This is not a poem about romancing war
or a lament for dead soldiers.
I can’t speak for men and woman who die
for absolutely nothing
or fake sheiks and oil-slicked dreams
and secret mercenary hutches
and goofy governors swearing
allegiance to gods that kill.
This is not for smirking presidents
This is not about children in empty rooms
wives with no one to hold, credit card debt
Egyptian women who want to drive cars
Christ blow up dolls, the Indian trinket on your rearview mirror
or crying in your beer because you can’t afford
diapers for your parakeet or your mate.
This is not for poets who swoon possums in the night
and collect MacArthur Grants hooting, “Me myself said.”
This poem is not about Legislators wearing Exxon tampons
tacked to retirement packages.
This poem is not trying to clean the windshield that is you.
This is not a poem about driving cars you can’t afford
This is not about the cell phone
you can’t put down for fear of death or loneliness.
This is not about last year’s grief, or me or
lack of confusion, or kings, or queens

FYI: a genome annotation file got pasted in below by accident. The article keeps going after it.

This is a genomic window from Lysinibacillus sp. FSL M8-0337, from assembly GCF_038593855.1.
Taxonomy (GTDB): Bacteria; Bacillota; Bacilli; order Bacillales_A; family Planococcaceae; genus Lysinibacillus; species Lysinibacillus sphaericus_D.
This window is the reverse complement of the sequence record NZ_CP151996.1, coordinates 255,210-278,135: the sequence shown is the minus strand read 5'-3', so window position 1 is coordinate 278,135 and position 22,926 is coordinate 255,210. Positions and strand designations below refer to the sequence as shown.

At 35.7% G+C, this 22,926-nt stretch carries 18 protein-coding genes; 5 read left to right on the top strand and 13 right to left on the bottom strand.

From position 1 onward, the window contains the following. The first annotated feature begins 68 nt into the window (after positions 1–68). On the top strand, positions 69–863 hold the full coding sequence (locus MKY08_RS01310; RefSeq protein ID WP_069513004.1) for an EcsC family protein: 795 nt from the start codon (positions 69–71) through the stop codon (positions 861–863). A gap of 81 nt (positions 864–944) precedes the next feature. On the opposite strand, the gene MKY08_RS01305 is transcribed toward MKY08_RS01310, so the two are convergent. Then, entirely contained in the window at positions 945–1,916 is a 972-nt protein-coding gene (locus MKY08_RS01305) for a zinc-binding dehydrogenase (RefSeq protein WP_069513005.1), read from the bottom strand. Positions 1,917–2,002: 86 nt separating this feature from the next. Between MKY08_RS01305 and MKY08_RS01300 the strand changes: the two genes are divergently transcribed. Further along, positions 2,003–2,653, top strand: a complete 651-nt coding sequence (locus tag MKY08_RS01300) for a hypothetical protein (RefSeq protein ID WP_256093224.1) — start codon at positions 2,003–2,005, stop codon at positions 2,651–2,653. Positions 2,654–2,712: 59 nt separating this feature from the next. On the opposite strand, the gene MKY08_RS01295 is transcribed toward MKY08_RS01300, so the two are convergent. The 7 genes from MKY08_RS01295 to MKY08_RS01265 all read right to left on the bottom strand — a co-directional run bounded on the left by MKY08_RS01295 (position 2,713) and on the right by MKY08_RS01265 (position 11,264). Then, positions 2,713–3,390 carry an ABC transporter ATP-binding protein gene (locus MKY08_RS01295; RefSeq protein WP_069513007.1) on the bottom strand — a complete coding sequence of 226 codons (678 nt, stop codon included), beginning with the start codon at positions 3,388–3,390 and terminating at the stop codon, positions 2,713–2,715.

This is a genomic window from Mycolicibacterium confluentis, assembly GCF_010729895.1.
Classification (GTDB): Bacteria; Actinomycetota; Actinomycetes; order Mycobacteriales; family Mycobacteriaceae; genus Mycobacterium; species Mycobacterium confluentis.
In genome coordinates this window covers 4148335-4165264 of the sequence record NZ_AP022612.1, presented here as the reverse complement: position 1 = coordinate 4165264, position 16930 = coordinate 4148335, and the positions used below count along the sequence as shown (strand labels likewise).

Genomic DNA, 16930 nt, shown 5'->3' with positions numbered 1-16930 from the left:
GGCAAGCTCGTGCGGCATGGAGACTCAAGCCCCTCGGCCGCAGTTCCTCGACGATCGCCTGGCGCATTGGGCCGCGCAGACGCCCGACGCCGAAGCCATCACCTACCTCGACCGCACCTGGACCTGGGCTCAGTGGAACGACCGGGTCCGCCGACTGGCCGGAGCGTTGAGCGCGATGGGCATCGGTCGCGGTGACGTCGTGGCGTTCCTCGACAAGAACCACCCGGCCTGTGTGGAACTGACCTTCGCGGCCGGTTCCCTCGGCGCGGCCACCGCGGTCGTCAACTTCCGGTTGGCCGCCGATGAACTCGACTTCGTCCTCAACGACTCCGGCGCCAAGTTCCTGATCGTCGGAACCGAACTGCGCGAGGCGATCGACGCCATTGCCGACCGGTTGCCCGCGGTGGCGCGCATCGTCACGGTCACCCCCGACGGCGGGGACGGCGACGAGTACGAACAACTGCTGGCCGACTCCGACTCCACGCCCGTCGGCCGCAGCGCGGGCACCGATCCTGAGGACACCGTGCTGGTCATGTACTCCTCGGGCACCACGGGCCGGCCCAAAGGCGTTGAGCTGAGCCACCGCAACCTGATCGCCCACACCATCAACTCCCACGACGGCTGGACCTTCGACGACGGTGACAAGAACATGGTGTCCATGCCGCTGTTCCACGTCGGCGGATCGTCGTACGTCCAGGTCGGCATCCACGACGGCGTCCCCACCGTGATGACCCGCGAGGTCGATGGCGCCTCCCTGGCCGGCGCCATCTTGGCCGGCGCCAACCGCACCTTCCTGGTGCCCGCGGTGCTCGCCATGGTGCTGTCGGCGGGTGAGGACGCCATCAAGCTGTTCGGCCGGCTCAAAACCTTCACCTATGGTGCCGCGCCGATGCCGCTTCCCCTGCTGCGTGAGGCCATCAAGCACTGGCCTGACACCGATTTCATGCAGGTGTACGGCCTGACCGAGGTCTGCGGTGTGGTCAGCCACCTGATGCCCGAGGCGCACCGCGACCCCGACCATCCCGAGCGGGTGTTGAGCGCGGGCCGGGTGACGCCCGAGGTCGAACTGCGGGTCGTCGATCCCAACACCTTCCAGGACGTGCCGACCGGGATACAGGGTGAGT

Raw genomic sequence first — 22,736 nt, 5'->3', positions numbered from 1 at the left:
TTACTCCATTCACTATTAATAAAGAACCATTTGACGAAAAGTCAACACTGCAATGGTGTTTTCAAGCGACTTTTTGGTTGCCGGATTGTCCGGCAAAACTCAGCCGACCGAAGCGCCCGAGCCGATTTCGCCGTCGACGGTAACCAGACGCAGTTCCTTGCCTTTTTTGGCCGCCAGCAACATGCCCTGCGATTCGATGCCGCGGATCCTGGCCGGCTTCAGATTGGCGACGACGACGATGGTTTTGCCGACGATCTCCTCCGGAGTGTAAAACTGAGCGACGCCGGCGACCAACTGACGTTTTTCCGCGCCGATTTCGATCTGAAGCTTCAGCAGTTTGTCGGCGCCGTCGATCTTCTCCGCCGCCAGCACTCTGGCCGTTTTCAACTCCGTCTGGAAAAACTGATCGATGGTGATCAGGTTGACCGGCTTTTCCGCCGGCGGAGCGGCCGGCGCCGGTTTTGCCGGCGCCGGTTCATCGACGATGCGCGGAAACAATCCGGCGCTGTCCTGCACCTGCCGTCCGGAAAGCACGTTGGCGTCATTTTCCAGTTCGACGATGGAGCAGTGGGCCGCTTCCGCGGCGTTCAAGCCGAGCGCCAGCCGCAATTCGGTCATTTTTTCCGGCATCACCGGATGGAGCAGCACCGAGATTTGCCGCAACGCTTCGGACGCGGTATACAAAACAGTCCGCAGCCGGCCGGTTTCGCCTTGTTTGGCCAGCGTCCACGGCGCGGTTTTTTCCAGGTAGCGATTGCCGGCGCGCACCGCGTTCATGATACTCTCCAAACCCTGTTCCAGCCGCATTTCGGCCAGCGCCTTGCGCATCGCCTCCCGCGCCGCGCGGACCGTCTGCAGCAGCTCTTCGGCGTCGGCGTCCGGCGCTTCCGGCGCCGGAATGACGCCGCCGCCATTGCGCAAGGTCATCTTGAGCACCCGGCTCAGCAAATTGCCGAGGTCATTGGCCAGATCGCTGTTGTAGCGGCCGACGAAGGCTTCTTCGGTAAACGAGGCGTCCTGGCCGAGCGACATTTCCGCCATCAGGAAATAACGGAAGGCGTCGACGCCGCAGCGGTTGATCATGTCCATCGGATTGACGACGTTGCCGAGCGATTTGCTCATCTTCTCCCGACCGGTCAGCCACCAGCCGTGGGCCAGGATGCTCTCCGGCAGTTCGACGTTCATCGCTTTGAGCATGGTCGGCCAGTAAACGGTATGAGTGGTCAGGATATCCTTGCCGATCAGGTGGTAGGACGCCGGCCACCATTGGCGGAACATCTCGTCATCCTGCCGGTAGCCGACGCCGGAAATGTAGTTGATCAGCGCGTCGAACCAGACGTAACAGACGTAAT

or cross–eyed donkeys that hold hands
with your life these days, or is it?
(This is about Sgt. John Mele, 25, from Bunnell, Florida, killed in Iraq 14 September 2007,who left a wife and six year old daughter)
is the author of 8 books, David Plumb’s most recent is, Poetry on Strings 2009 with marionette maker, Pablo Cano. Writing has appeared in The Washington Post, The Miami Herald, Beatitudes 50 Years, 100 Poets Against the War, Salt Press, Instant City, Blue Collar review, Homeless Not Helpless Anthology, Mondo James Dean Anthology-St. Martin’s and Would You Wear My Eyes, Tribute to Bob Kaufman. Blog, Notes from a Wavering Planet. Will Rogers said, “Live in such a way that you would not be ashamed to sell your parrot to the town gossip.” I say, “It depends on the parrot.”